Income from debt-financed property in an IRA may generate unrelated business taxable income in the IRA.
The rules regarding IRA rollovers and transfers allow the IRA owner to perform an "indirect rollover" to another IRA. An indirect rollover can be used to temporarily "borrow" money from the IRA, once in a twelve-month period. The money must be placed in an IRA arrangement within 60 days, or the transaction will be deemed an early withdrawal (subject to the appropriate withdrawal taxes and penalties) and may not be replaced.
Double taxation still occurs within these tax-sheltered investment arrangements. For example, foreign dividends may be taxed at their point of origin, and the IRS does not recognize this tax as a creditable deduction. There is some controversy over whether this violates tax treaties, such as the Convention Between Canada and the United States of America With Respect to Taxes on Income and on Capital.
If the IRA owner dies, different rules are applied depending on who inherits the IRA (spouse, other beneficiary, multiple beneficiaries and so on).
In case of spouse inherited IRAs, the owner's spouse has the following options:
In case of non-spouse inherited IRAs, the beneficiary cannot choose to treat the IRA as his or her own, but the following options are available:
In case of multiple beneficiaries the distribution amounts are based on the oldest beneficiary’s age. Alternatively, multiple beneficiaries can split the inherited IRA into separate accounts, in which case the RMD rules will apply separately to each separate account.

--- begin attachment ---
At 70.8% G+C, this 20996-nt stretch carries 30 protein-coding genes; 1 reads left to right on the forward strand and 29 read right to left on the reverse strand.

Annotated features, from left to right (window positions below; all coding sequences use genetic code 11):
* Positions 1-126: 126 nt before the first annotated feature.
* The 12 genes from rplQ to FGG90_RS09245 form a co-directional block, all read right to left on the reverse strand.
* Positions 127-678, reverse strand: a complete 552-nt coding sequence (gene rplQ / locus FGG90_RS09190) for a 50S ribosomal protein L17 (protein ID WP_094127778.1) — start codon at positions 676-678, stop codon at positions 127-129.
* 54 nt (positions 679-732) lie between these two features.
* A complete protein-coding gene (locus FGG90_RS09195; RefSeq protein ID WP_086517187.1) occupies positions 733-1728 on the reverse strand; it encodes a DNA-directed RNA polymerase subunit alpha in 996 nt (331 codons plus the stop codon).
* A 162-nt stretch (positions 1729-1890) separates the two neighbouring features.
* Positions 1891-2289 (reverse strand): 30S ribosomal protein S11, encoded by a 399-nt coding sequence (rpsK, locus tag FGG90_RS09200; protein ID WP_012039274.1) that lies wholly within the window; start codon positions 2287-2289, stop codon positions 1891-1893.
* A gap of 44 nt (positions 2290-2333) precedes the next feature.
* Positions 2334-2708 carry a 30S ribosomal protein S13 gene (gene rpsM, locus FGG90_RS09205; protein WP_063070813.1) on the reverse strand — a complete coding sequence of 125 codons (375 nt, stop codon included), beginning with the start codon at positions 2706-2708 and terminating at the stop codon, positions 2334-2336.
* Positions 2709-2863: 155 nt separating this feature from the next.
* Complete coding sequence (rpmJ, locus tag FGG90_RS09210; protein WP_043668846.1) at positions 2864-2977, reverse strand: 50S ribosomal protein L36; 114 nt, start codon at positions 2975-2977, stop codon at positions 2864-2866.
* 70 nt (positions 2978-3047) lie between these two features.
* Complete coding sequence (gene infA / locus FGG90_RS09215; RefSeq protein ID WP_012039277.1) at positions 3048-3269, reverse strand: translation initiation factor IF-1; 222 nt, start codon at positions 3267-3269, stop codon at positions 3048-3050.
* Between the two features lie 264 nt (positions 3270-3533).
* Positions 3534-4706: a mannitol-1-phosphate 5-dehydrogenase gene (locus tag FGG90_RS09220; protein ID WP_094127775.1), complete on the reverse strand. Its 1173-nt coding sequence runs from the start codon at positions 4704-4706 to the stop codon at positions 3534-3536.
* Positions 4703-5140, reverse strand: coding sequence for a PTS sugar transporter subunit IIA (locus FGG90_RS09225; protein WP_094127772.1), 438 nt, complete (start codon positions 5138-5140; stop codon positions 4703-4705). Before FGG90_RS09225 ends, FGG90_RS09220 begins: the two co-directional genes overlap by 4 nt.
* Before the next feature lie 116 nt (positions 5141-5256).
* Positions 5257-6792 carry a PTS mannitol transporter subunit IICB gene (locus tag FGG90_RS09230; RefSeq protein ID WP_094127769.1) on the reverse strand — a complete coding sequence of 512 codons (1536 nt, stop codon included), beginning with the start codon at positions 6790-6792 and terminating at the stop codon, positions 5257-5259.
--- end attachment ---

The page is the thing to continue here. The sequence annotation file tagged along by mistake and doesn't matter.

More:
Detailed statistics on IRAs have been collected by the Employee Benefit Research Institute, in its EBRI IRA Database (Center for Research on IRAs), and various analyzes performed. An overview is given in (Copeland 2010). Some highlights from the 2008 data follow:
While the average (mean) and median IRA individual balance in 2008 were approximately $70,000 and $20,000 respectively, higher balances are not rare. 6.3% of individuals had total balances of $250,000 or more (about 12.5 times the median), and in rare cases, individuals own IRAs with very substantial balances, in some cases $100 million or above (about 5,000 times the median individual balance). This typically occurs when founders of companies place shares in their own company in an IRA, and the share value subsequently rises substantially.
While inflation-adjusted stock market values generally rose from 1978 to 1997, in March 2013 they were lower than during the period 1998 through 2007. This has caused IRAs to perform substantially more poorly than expected when current retirees were investing the bulk of their savings in them. In 2010, the median household retirement account balance for workers aged 55 to 64 was $12,000, which will provide only a trivial supplement to Social Security benefits, but a third of households had no retirement savings at all. 75% of Americans nearing retirement age had less than $30,000 in their retirement accounts, which Forbes called "the greatest retirement crisis in American history."